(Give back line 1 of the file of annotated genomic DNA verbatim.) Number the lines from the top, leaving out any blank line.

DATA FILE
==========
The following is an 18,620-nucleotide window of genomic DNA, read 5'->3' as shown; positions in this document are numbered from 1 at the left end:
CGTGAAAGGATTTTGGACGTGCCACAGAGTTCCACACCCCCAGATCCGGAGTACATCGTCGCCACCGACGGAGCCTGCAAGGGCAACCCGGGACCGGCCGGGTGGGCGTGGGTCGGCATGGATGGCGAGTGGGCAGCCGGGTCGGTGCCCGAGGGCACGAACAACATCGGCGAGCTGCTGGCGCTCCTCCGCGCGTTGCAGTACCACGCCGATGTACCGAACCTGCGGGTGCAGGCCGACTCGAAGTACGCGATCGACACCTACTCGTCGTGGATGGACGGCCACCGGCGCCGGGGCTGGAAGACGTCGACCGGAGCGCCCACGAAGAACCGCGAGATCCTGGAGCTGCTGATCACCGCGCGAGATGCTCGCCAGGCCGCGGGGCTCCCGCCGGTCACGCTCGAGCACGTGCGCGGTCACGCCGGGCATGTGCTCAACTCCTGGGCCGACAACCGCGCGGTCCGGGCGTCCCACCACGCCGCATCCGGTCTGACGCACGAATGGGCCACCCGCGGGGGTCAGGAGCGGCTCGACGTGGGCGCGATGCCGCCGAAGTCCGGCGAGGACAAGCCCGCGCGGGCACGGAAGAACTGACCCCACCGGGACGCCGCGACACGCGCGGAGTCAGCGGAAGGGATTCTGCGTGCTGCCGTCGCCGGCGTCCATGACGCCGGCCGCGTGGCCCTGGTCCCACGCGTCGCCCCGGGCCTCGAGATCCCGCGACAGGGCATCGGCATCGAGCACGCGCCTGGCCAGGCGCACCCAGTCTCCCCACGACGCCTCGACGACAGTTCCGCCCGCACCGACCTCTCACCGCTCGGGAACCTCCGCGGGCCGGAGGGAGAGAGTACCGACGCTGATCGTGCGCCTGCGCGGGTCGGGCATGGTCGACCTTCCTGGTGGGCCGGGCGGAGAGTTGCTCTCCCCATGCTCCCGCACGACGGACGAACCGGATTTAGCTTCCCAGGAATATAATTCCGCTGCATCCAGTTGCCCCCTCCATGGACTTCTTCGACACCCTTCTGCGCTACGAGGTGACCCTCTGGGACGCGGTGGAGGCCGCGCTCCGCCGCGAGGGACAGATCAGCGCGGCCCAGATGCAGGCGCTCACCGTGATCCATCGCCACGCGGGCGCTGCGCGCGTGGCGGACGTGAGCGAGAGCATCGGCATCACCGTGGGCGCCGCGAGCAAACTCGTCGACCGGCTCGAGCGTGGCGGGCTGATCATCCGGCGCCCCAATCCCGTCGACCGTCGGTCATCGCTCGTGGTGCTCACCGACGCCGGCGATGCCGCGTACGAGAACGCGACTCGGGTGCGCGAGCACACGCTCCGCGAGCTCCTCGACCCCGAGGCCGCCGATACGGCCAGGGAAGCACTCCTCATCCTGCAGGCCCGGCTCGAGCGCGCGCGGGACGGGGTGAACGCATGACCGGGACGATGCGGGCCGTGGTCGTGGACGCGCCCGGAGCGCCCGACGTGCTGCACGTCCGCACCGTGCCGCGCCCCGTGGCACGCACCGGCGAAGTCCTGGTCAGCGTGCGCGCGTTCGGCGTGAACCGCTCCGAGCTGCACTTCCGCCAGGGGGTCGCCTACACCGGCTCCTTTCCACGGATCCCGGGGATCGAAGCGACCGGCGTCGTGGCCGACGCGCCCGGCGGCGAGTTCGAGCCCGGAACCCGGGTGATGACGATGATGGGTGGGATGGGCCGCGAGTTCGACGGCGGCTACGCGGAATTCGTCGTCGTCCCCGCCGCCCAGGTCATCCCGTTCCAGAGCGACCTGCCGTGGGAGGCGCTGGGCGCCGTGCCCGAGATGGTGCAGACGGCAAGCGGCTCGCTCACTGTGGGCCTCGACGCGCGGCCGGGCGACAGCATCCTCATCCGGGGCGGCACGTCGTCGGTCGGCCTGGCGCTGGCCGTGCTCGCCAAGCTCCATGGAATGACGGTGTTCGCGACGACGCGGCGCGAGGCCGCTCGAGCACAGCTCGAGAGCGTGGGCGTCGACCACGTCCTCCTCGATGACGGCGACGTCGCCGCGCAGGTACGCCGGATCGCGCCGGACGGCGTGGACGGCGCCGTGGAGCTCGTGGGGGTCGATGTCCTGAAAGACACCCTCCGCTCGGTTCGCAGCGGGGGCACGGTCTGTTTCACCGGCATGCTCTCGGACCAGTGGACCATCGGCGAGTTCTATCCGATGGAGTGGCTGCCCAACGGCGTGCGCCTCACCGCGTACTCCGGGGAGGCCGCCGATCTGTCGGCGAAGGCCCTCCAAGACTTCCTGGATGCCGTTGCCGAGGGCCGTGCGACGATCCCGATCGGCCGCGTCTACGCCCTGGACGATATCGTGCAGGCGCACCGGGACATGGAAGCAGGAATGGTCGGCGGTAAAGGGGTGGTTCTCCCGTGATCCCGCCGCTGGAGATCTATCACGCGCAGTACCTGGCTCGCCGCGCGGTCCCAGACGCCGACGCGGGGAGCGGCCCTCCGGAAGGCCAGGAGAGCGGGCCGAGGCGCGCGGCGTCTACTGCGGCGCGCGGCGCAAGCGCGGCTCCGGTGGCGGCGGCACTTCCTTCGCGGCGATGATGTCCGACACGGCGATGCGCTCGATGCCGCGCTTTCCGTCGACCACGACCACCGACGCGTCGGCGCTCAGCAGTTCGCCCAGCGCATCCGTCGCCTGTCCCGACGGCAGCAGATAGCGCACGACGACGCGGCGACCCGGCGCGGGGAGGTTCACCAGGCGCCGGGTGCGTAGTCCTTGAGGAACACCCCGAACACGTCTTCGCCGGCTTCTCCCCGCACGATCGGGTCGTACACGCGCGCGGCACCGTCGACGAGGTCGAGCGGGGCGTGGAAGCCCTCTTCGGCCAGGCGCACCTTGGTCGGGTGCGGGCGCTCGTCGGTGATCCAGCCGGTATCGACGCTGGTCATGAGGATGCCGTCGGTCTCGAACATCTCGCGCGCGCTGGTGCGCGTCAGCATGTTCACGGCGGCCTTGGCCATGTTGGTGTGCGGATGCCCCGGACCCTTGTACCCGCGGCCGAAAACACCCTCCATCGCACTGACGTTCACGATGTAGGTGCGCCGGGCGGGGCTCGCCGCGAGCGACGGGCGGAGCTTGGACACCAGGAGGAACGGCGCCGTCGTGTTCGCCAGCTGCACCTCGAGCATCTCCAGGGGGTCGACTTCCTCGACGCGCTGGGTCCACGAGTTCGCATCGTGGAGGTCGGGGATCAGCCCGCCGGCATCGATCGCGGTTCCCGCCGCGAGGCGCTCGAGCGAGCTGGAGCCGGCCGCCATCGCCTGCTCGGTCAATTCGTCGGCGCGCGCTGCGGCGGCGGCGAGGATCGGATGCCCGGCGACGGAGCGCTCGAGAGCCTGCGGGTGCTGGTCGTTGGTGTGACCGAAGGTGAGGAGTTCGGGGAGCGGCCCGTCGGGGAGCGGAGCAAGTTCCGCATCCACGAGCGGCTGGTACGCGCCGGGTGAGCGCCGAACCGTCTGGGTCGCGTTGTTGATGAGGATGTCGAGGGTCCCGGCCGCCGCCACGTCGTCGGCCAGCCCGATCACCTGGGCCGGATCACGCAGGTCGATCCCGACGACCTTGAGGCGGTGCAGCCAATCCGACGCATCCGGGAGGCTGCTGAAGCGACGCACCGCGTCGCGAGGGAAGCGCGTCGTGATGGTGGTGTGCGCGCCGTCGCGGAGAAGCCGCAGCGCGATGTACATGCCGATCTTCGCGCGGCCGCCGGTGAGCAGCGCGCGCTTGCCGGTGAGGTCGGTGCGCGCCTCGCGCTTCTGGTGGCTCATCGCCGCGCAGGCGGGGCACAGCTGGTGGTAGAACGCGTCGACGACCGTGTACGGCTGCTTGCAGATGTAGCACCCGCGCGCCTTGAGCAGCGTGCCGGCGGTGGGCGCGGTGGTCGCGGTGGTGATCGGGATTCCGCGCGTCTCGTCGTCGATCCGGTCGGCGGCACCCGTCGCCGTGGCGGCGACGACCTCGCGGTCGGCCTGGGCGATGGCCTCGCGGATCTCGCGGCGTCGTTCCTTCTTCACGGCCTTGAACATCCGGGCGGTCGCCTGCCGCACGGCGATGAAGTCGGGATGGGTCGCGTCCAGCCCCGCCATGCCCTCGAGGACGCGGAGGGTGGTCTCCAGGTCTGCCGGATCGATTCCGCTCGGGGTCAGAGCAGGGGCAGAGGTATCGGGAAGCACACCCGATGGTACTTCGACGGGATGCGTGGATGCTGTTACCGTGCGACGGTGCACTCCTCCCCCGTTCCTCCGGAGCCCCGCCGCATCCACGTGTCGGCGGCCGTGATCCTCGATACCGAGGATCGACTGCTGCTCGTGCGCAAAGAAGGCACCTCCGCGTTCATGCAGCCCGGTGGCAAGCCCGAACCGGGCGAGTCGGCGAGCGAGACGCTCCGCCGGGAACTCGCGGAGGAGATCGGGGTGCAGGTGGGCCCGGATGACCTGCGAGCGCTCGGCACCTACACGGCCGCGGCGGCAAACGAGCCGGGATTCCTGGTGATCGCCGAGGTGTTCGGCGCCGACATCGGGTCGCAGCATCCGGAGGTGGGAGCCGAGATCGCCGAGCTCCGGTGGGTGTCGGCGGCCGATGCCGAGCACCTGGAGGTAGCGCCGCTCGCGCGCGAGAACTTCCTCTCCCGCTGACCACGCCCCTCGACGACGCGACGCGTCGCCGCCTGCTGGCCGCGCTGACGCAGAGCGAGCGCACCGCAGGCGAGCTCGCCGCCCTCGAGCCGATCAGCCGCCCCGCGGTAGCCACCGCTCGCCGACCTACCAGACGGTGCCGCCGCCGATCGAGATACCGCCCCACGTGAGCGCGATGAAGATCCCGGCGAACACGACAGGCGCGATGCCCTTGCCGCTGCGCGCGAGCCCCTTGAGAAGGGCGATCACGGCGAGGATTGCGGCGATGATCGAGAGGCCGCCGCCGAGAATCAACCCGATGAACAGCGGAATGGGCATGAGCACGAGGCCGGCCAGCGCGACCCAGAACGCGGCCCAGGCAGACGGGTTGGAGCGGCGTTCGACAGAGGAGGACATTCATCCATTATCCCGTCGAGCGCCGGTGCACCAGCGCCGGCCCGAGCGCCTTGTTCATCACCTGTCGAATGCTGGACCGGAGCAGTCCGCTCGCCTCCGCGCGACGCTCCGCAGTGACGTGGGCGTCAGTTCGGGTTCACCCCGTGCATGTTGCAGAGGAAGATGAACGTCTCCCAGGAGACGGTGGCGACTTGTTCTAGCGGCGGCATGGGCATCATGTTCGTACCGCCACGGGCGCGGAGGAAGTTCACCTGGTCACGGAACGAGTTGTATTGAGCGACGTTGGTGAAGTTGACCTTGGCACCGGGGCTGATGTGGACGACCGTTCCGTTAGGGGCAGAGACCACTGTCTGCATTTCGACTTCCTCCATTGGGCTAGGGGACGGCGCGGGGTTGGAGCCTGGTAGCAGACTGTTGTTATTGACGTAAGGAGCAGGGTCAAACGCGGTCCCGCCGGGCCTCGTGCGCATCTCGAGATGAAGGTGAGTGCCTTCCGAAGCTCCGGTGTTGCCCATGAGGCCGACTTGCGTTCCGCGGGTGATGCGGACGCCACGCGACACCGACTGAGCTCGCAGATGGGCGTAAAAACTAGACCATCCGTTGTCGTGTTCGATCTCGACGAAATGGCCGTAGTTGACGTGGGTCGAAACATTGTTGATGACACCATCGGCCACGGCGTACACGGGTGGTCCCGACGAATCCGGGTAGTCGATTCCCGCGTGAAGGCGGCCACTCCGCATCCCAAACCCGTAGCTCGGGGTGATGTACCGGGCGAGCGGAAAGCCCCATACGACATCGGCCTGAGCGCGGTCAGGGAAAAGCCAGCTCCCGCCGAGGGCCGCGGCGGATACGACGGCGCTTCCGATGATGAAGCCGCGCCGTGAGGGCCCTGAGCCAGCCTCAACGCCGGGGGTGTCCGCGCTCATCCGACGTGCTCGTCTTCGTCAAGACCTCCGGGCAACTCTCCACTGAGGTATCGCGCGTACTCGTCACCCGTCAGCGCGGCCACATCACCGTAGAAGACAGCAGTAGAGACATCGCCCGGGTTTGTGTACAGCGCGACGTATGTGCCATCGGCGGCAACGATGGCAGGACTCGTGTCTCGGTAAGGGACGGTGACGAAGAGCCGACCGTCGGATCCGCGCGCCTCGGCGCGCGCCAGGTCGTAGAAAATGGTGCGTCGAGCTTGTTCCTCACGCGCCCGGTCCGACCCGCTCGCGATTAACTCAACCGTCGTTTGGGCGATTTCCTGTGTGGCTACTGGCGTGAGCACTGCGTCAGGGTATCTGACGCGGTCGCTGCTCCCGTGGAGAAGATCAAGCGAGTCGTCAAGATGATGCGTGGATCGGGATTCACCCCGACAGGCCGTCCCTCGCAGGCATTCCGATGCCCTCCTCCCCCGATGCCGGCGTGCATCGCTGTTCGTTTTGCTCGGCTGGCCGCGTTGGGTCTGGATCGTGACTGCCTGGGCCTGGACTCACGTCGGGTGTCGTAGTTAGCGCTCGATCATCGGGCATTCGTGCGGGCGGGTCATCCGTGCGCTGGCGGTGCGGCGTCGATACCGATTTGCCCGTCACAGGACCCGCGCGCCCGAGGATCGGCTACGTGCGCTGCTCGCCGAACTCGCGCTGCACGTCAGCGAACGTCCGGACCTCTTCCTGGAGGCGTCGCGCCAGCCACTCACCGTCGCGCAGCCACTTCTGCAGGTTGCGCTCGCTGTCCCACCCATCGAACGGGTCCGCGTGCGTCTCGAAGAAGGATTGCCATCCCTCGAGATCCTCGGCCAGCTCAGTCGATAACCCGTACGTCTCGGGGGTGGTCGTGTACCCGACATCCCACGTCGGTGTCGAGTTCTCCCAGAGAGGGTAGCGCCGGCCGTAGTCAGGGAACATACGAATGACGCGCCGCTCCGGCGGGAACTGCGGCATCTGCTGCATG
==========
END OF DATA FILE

The following is an 18,620-nucleotide window of genomic DNA, read 5'->3' as shown; positions in this document are numbered from 1 at the left end: